When access is denied

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Por Elizabeth Gasiorowski-Denis
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Twenty-nine-year-old Rania Python knows what it's like to live in a world of barriers. Visually impaired from birth, Rania sits down with us to share her challenges, struggles, and how standards have the potential to improve the quality of life – for her and everyone else.

Getting around in the physical world is something most of us may take for granted. For those of us with disabilities or restricted mobility, however, a curb or a few stairs can be large obstacles. In other words, features that ordinary able-bodied people don’t think twice about can present serious problems for people with “different” abilities, mostly because their needs haven’t been considered in designing those features.

Photo: Rania Python

Twenty-nine-year-old Rania Python knows this only too well. Visually impaired from birth, she still manages to live an active life as a freelance translator for Italian, English and German into French from her base in Chavannes, Switzerland. And this year, she took on a new challenge by running for “Miss Handicap”, a beauty contest held annually in Switzerland for people with disabilities. By making herself a contestant, Rania hopes to serve as an ambassador dedicated to empowering people with disabilities. But, above all, she aspires to change public perception by ensuring that people with disabilities are given the opportunity to succeed and become full members of society.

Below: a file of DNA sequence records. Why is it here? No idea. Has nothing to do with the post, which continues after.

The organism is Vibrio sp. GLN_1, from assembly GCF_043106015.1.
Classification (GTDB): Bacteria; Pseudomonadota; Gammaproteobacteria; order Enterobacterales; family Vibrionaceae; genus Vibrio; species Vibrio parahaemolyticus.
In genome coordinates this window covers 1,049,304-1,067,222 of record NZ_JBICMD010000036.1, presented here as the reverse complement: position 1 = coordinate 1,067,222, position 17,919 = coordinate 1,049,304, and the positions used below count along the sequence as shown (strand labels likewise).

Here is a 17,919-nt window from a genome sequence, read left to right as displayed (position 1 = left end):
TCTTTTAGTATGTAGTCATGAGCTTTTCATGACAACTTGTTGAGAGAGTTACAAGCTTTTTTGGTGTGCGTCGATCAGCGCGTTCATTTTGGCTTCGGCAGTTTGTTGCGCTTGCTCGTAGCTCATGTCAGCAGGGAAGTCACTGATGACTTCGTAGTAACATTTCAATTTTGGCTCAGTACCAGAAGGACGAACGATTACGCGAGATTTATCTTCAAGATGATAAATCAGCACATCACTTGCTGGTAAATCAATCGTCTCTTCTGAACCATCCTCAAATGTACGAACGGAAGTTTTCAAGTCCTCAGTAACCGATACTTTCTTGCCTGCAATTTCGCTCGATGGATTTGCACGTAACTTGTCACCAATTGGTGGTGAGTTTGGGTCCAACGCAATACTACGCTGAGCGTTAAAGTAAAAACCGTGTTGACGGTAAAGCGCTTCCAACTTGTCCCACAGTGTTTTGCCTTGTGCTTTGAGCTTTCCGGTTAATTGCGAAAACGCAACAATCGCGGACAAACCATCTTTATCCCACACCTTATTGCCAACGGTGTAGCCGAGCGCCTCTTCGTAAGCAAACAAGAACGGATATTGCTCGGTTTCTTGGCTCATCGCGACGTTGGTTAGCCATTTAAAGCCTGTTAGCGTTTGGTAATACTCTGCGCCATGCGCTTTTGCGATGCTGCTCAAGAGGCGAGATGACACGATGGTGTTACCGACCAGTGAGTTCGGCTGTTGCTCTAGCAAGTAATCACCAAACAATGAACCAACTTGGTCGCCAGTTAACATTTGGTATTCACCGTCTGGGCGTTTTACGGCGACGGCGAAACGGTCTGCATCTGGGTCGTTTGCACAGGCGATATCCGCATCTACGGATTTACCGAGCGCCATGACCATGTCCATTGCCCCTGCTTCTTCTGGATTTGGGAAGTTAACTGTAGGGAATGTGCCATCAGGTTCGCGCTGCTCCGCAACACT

We met with Rania to discuss her challenges, her struggles, and how standards can help remove these everyday barriers and improve quality of life.

ISOfocus: As a person with a visual disability, what does accessibility mean to you? What do you find the most frustrating when places and things are not accessible?

Rania: Accessibility to me spells freedom. The most frustrating when access is denied is that I cannot do things or go places on my own. I often have to ask family or friends to come with me or, even worse, beg for help from a complete stranger, which is really challenging. When I’m out and about by myself, it can be hard to find an obliging person who is willing to assist and I end up wasting a lot of time. It’s very dispiriting as time is so precious!

Which areas of society do you consider the most advanced in terms of accessibility? How do you benefit?

Computing and multimedia, definitely. Thanks to specialized technologies, I was able to follow mainstream education and I can write, read and access the Internet. In fact, the Internet provides lots of valuable information. For instance, no need to scan recipe books, I can find a lot of ideas online allowing me to cook delicious meals.

Accessibility to me spells freedom.

The mobile phone industry has wised up enormously to accessibility, particularly when it comes to smartphones. A voice synthesizer cleverly concealed in my iPhone (Apple’s VoiceOver feature for the visually impaired) helps me access many useful applications such as train timetables, maps and GPS data.

On the flip side, in terms of work integration, society offers little access, and more’s the pity! With equal qualifications, everyone should be able to find a job and put their skills to good use.

People are often oblivious to the trials and tribulations of persons with disabilities. How can we educate them to be more tolerant?